FRANKFURT (Reuters) - A Swiss man accused of spying on a German tax authority told a German court on Thursday that he had been paid by Swiss intelligence to find out the names, addresses and telephone numbers of tax officials.
The 54-year-old suspect, identified only as Daniel M., whose trial in Frankfurt started last week, is charged with spying on the German state of North Rhine-Westphalia’s (NRW) tax authority and some of its staff for nearly four years up to February 2015.
Prosecutors say he was trying to find out how German states obtained CDs containing details of bank accounts held secretly in Switzerland by Germans hoping to avoid tax, so that Swiss authorities could try to prosecute the tax officials involved for obtaining Swiss bank data.
They also say he placed a source within the tax authority, though Daniel M. said on Thursday this had never been a success.
The case has triggered outrage in Germany but Swiss authorities have defended their efforts to combat the theft of business secrets.
In a written statement by him read out by his lawyers, Daniel M. detailed how he had hired a Frankfurt-based private detective to obtain details of three NRW tax officials on behalf of the Swiss intelligence agency NDB and to find an inside source at the tax authority.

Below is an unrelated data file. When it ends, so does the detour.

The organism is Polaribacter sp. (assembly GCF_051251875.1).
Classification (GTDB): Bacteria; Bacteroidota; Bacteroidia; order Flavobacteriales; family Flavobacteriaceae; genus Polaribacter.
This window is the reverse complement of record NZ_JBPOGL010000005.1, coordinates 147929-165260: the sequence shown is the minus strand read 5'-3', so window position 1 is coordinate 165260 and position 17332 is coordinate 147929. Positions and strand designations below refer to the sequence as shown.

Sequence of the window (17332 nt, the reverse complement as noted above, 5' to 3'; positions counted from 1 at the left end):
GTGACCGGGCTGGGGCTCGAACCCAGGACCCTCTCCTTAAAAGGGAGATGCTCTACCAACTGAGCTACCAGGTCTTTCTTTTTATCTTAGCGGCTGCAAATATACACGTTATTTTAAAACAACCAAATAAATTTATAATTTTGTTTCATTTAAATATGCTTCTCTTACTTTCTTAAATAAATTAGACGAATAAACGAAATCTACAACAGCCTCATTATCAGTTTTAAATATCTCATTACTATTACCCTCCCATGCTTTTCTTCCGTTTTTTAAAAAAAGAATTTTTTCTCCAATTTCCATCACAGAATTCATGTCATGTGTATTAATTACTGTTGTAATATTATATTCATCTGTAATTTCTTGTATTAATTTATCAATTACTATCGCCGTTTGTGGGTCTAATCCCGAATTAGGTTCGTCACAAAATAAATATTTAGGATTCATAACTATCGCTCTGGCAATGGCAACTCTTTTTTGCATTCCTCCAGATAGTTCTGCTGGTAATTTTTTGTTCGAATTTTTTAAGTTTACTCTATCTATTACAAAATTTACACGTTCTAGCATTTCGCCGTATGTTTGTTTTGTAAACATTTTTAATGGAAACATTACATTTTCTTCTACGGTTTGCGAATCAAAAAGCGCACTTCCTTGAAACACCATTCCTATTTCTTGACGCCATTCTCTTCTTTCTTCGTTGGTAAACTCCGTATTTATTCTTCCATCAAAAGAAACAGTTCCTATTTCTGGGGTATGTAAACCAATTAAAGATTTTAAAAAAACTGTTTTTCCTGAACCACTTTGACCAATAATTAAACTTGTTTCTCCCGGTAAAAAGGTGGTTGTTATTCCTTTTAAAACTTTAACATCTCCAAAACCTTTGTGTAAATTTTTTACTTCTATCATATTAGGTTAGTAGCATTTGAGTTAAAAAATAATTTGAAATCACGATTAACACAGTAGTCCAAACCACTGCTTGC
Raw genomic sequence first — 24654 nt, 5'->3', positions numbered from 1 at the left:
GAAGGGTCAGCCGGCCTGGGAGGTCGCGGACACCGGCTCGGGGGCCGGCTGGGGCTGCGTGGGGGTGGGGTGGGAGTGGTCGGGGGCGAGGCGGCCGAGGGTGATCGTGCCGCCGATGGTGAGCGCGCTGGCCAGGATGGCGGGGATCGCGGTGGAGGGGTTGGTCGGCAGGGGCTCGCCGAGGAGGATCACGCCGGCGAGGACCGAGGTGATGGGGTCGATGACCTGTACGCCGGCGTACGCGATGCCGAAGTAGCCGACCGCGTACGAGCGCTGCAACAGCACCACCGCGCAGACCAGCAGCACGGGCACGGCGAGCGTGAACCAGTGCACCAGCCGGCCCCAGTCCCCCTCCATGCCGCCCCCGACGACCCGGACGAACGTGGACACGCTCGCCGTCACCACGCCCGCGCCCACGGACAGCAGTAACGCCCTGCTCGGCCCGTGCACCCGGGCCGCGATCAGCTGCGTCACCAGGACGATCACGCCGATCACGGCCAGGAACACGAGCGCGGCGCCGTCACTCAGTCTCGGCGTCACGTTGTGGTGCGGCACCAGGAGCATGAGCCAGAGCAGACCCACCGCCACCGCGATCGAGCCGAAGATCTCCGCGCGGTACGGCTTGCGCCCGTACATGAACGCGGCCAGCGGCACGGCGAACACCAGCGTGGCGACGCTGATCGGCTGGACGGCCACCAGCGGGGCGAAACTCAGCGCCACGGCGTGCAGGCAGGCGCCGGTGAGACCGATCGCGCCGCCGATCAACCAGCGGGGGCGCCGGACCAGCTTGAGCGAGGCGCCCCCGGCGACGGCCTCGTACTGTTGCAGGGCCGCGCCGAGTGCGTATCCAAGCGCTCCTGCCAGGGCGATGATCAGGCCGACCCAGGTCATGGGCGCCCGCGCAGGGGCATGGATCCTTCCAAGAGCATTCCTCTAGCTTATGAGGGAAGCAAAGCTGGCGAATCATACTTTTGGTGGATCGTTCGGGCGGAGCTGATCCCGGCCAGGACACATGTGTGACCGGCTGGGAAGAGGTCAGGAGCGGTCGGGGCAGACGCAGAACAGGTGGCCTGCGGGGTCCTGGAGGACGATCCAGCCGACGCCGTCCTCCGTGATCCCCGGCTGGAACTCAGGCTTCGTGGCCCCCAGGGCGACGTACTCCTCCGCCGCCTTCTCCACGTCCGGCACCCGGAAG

Swiss intelligence had paid Daniel M., a former Swiss police officer and bank security employee at Swiss bank UBS, 13,000 euros ($15,280) for the names, addresses and telephone numbers of the tax officials, the statement said.
The NDB paid another 60,000 euros for an inside source to “be a fly on the wall” at the tax authority, but Daniel M. said the private detective pocketed the money without ever finding such a person.
“I am certain now that there never was one,” he said in the statement. “I am ashamed, this business is very embarrassing.”
He added that he had been motivated by “a mixture of patriotism, outrage, a sense of adventure and a desire to make a profit”.
Prosecutors said last week they would agree to a suspended sentence of between 18 months and two years, plus a fine of 50,000 euros ($58,735) in cash, if the defendant provided “plausible” information on the case.
They have demanded that he name his inside source at the NRW tax authority and provide information on tens of thousands of euros in payments made to unidentified people in connection with his spying efforts.
Otherwise, Daniel M. could face a prison sentence of up to five years if convicted of espionage on behalf of a foreign state.
The German state of NRW has for years irritated Switzerland by buying data as part of a crackdown on tax evasion.
Reporting by Ilona Wissenbach; Writing by Maria Sheahan; Editing by Richard Balmforth
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